19. 19. Rationale <ul><li>In many U.S. universities, the 5-paragraph essay is dying </li></ul><ul><li>Today’s buzzword is “multimodal” writing (see handout) </li></ul><ul><li>Products include videos, sound essays, PP presentations, brochures, flyers </li></ul><ul><li>WebQuests can incorporate any of these products </li></ul>
  20. 20. WebQuest Experts Speak Out <ul><li>Dr. Bernie Dodge, San Diego State U., creator of the WebQuest concept </li></ul><ul><li>Elementary school teacher speaking about her success with WebQuests </li></ul>
  21. 21. WebQuest Pluses <ul><li>Say goodbye to “teacher-speak” </li></ul><ul><li>Put the power of the Web behind your topic </li></ul><ul><li>Allow students to work at own pace, individually or in teams </li></ul><ul><li>Good WebQuests motivate students and make learning interesting </li></ul>
  22. 22. WebQuest Minuses <ul><li>Time : A good WebQuest takes lots of time to create, especially finding resources </li></ul><ul><li>Some Web-page editing skill is required </li></ul><ul><li>Students must be literate enough in English to read and process information on the Web </li></ul><ul><li>Shortage of basic-level WebQuests suitable for most Japanese EFL students </li></ul>
  23. 23. WebQuest Structure <ul><li>Most WebQuests have 5-6 steps, including: </li></ul><ul><li>Introduction : Orients students and captures their interest (the hook) </li></ul><ul><li>Task : Describes the end product </li></ul><ul><li>Process : Explains strategies students should use to complete the task </li></ul><ul><li>Resources : Web sites students will use to complete the task </li></ul><ul><li>Evaluation : Measures results of the activity </li></ul><ul><li>Conclusion : Sums up the activity, encourages students to reflect on process and results </li></ul>
  24. 24. Where Do I Start? <ul><li>Don’t reinvent the wheel – thousands of WebQuests online ! More here </li></ul><ul><li>Online WebQuest study sessions (Yahoo Groups) </li></ul><ul><li>Templates, other resources freely available </li></ul><ul><li>See list of links on presentation handout </li></ul>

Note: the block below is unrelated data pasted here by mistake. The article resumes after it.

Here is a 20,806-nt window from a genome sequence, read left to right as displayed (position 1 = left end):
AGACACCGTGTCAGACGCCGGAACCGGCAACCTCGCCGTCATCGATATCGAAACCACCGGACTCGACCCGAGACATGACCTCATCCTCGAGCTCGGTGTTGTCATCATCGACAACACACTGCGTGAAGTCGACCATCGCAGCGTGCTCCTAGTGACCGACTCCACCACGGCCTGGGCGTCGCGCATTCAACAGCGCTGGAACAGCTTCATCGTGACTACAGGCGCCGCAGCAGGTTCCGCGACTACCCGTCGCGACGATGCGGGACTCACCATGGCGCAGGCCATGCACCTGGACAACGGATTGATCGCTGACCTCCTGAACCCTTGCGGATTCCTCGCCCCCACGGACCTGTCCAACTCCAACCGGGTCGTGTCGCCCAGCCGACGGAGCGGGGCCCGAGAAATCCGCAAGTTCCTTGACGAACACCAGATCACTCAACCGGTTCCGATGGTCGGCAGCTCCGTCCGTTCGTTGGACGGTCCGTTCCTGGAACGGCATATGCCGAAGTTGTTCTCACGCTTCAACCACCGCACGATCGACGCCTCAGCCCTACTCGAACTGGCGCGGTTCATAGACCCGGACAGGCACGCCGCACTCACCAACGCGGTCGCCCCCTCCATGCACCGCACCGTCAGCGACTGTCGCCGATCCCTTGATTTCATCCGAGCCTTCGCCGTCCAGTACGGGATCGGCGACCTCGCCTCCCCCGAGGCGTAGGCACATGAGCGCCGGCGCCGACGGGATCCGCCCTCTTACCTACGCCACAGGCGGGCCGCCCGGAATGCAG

25. 25. “ A Trip to the Land Down Under” <ul><li>Part of an online graduate course </li></ul><ul><li>Collaborative effort with an ESL teacher in Australia </li></ul><ul><li>Each teacher responsible for one or more project areas </li></ul><ul><li>Includes real problems that must be resolved </li></ul><ul><li>Degree of success highly influenced by students’ English proficiency </li></ul>
  26. 26. And now… <ul><li>Let’s have a look at the featured WebQuest and some student projects </li></ul>
  27. 27. Meet the Players TEAM 1 TEAM 2 TEAM 3 TEAM 4
  28. 28. WebQuest Samples <ul><li>The WebQuest itself </li></ul><ul><li>Jack and Erina </li></ul><ul><li>Eri and Fumi </li></ul>
  29. 29. Student Feedback <ul><li>Constructivist principle: </li></ul><ul><ul><li>“ We learn by doing – but we learn even better by talking about what we did.” </li></ul></ul><ul><li>Last year, students provided valuable feedback through an online survey </li></ul>
  30. 30. Lessons Learned – Action Plan <ul><li>Spend more time in one place, writing about it in greater detail </li></ul><ul><li>Shorten the stay to 1 week </li></ul><ul><li>Provide more concrete examples, such as the cost of a typical breakfast or lunch </li></ul><ul><li>Consider offering alternative destinations </li></ul><ul><li>Provide more detailed demonstration of each step </li></ul><ul><li>Guidance on do’s and don’ts in PowerPoint </li></ul><ul><li>Work on presentation skills </li></ul>
  31. 31. WebQuest Resources <ul><li>Selected links to WebQuest resources are on the handout </li></ul><ul><li>Download this presentation from jalthokkaido.net or eltportal.com </li></ul><ul><li>Questions? bpalmer AT gol.com </li></ul><ul><li>Thank you for attending this session, and I hope you will create and share your own WebQuests  </li></ul>